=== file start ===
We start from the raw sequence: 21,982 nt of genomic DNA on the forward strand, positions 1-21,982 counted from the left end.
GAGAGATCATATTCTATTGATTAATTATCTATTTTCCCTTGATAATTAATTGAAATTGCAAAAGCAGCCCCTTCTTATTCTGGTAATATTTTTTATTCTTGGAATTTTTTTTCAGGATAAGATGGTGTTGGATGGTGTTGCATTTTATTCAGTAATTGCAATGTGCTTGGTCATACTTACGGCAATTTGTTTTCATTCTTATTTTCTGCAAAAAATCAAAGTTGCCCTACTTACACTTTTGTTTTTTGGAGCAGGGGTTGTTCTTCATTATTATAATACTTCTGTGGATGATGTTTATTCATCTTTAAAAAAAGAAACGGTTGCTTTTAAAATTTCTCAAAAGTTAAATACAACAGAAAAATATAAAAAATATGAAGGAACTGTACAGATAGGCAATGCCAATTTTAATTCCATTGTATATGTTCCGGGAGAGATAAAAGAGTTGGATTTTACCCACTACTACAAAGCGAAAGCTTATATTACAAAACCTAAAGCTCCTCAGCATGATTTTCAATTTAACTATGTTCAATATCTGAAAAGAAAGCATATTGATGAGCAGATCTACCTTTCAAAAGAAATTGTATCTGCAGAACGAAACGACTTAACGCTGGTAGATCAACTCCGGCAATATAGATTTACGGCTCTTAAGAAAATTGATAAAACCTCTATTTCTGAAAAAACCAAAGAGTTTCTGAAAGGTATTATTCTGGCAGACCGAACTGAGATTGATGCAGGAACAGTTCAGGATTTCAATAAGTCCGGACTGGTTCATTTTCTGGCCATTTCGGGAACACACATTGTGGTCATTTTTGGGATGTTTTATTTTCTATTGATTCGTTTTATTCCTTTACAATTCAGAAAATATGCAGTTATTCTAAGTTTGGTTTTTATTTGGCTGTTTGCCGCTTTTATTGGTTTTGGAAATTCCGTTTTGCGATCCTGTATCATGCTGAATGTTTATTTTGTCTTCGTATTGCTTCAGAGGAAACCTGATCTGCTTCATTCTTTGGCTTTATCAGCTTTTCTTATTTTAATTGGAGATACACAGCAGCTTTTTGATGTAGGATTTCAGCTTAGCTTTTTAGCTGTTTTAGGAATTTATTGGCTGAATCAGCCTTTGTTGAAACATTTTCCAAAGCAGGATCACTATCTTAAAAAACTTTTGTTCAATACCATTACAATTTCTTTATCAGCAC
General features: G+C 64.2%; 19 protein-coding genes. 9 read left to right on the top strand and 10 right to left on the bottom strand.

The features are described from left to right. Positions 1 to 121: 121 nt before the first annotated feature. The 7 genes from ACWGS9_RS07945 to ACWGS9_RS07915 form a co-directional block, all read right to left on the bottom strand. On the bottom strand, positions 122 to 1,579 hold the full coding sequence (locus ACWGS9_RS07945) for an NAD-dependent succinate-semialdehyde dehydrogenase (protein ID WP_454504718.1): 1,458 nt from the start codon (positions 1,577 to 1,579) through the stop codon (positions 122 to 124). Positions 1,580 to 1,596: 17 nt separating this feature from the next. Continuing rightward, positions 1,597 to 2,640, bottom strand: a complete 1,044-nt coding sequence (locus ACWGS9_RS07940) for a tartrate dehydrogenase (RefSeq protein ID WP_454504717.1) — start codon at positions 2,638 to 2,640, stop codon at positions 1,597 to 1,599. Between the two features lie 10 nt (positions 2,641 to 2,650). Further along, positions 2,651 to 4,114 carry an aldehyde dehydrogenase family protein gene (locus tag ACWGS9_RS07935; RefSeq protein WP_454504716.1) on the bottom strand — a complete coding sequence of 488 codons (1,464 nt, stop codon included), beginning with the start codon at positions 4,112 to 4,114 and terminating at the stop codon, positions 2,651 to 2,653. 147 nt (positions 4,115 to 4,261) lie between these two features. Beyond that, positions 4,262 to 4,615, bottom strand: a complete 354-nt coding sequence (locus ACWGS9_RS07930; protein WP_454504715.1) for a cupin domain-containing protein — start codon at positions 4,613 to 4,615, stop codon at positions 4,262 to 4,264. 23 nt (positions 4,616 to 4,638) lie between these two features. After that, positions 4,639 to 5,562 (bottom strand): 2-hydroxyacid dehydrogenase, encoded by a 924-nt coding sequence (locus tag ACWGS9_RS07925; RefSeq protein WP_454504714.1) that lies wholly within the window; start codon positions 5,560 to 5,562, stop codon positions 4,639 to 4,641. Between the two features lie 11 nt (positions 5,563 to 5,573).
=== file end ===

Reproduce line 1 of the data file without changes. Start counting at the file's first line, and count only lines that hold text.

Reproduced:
We start from the raw sequence: 21,982 nt of genomic DNA on the forward strand, positions 1-21,982 counted from the left end.